My field notes from autumns past are much the same as they are today. Yet, while many of the things I noted 40 years ago are the same, there are other things that are never seen in my later field notes. I still go out in the fall and gather some native prairie seed just like I did then. Over the years, the native prairie remnants have become more and more scarce and many of the places I used to collect seed are gone.
I remember the many flocks of Canada geeseómany with several hundred birdsóand day after day the Snow and Blue geese would pass through southwestern Wisconsin. Most any time during an autumn day, you could look up to see a large flock of wild ducks passing over. Today I rarely see any ducks at all and almost never see the Snow geese.
Some of my notes from around 40 years ago are of watching Marsh hawks or Short-eared owls as they glided over the tall grass. Watching these skillful hunters was one of my favorite things to do on a fall evening. Many times in my early years I would come across a flock of owls while on my walks through the marsh. Usually roosting in a small stand of pople, willow or alders during the day, a flock of ten to twenty migrating Short-eared owls would all fly up around me at once. I always felt bad about disturbing them but it was always a sight to remember. I never thought then that there would come a day when I would never see one again, and I havenít for many years.
The loss of native habitat and species had been resounding in my lifetime and Iím sadly reminded of those losses as I reminisce through my field notes. There are lots of good memories as well. Thereís always an entry in my past notes that puts things into perspective. My how things have changed.
Monday evening I took a walk through several acres of tall grass prairie and I was reminded that I couldnít have done that so close to home 40 years ago. Back then there really wasnít a movement to restore native grasslands. What prairie there was left was mostly along a roadside or a railroad right of way. Today, through the efforts of people like Gary Eldred of the Prairie Enthusiasts, native prairie landscapes are popping up everywhere.
There is something that always stirs my spirit when Iím standing in a field of Big bluestem and Indian grasses that sway in the breeze at eye level. In the autumn the prairie turns from green to yellow-gold, soft browns, beige, pinks and purplesóbeautiful fall colors like you canít see anywhere else. Itís like the prairie plants are saying, ďIím not dead or dying. Iím just slowly going to sleep.Ē
The beautiful prairie flowers of summer have gone and their remaining heads and pods are also lovely works of art. Inside these dried flower heads and seedpods are the hope for sustaining the future and the past. A prairie is forever.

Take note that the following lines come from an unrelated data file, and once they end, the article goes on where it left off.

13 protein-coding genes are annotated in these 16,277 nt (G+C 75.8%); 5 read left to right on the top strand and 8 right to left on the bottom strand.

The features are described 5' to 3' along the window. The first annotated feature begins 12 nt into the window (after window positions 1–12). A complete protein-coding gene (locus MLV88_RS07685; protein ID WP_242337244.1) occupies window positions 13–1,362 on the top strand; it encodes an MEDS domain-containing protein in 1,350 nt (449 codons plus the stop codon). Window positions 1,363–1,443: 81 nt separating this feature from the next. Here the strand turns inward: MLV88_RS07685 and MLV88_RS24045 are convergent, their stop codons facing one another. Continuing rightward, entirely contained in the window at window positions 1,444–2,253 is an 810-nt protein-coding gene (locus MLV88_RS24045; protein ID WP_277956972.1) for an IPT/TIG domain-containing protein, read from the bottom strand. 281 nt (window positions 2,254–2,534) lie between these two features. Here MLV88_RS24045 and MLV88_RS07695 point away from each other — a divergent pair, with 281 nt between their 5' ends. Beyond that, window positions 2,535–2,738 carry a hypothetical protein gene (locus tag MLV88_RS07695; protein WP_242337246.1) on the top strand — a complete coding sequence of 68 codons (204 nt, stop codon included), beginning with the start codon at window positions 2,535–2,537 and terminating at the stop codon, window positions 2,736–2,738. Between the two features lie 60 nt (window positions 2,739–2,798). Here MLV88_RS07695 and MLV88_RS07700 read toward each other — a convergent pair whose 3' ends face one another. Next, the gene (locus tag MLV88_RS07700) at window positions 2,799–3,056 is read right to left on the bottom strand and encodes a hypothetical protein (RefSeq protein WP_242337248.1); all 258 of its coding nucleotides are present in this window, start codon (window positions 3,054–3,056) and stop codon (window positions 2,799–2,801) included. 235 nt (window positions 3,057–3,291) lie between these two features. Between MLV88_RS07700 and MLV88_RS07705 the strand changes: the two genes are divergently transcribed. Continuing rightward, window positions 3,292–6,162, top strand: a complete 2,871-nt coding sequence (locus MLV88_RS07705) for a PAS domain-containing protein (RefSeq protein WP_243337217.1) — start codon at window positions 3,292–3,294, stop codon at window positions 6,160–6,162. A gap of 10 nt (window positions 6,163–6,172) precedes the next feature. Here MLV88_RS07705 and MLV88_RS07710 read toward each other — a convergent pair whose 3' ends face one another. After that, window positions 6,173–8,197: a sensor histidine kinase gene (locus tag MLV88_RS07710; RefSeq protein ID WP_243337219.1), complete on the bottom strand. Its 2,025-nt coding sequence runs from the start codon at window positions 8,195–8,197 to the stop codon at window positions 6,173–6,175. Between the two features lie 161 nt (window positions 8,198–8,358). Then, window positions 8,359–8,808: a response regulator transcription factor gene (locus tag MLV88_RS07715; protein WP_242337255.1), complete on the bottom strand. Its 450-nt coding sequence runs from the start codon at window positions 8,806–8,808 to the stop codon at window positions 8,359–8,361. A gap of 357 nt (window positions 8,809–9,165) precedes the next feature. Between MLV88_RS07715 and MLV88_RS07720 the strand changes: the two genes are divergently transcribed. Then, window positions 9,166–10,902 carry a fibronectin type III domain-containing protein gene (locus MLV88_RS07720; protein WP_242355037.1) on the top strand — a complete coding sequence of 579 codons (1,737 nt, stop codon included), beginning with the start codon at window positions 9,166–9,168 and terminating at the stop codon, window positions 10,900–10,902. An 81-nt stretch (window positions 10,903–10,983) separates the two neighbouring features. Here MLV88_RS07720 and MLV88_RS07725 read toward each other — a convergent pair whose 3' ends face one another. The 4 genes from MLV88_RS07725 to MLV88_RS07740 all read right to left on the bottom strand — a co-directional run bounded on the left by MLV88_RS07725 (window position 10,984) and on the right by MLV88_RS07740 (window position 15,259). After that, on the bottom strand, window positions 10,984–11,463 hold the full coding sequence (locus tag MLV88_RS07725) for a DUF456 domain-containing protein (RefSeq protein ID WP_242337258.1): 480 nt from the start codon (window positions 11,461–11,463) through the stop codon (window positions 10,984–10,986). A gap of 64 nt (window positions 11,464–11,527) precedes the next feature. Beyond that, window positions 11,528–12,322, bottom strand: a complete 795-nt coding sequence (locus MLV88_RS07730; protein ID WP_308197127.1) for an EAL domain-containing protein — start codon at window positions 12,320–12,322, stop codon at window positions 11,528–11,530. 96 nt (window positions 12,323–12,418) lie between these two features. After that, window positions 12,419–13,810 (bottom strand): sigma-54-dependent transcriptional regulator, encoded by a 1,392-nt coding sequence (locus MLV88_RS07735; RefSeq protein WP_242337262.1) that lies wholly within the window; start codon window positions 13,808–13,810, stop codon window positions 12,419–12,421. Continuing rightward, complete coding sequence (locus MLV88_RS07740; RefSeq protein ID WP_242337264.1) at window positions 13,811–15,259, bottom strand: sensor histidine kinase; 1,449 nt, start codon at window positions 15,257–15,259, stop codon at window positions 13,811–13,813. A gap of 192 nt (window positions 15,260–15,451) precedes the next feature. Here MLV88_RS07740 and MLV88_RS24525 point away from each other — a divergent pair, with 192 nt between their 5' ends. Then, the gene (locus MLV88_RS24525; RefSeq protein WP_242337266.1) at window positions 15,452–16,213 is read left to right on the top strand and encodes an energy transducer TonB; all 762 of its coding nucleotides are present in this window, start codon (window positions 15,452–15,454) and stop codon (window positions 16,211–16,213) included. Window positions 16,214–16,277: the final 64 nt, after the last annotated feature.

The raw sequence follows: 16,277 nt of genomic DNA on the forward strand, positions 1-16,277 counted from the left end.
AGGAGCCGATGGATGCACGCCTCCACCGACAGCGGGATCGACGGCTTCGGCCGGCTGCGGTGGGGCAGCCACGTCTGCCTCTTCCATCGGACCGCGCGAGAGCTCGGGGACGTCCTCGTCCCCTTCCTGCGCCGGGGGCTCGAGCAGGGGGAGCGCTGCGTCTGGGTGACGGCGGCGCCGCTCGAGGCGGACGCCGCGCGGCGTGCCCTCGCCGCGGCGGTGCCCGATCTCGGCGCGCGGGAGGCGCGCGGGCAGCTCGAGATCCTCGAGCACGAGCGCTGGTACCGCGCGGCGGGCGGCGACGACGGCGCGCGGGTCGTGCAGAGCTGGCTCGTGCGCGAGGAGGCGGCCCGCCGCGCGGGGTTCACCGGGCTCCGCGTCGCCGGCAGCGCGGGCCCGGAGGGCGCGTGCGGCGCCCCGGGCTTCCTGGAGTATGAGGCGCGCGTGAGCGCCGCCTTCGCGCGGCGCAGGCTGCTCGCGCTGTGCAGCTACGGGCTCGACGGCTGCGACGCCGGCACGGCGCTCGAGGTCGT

At the edge of the woods, a juvenile Red-tailed hawk sits high in a maple tree and surveys the surroundings. The long brown, barred tail that says sheís a first-year bird is plain to see. Soon she will migrate south for the winter, like most first-year Red-tails do, and her adult parents will spend the winter here.
The wind came Tuesday, after a hard rain in the night and early morning. It was the kind of wind that blows branches into the yard and rattles the windows. It blew hard enough to blow the hat right off my head, and did, three times. The roar the trees make as they wave together in the strong wind. Iím surround by trees and the sound they make in a strong wind can be soothing at times but when the wind gusts to 45 mph, I get a little edgy. For two days and nights, the trees made the sound of waves and the gray clouds blocked out the sun. Life goes on as always and the birds had no trouble adjusting their flights. They know how to deal with the wind but I think it does wear on them. Imagine what it must be like to try to sleep while holding on to a small branch that is whipping around in the wind. Itís hard to perch on anything but the ground when the wind blows so hard. Three eagles spent most of the day on the ground, standing in the open space of a pasture near the creek. They no doubt had to grip the grassy ground with their powerful talons to keep from blowing over. The wildlife take the wind as it comes and they are able to make the instinctive adjustments needed to cope. Unlike humans, the wild ones have made peace with the wind.
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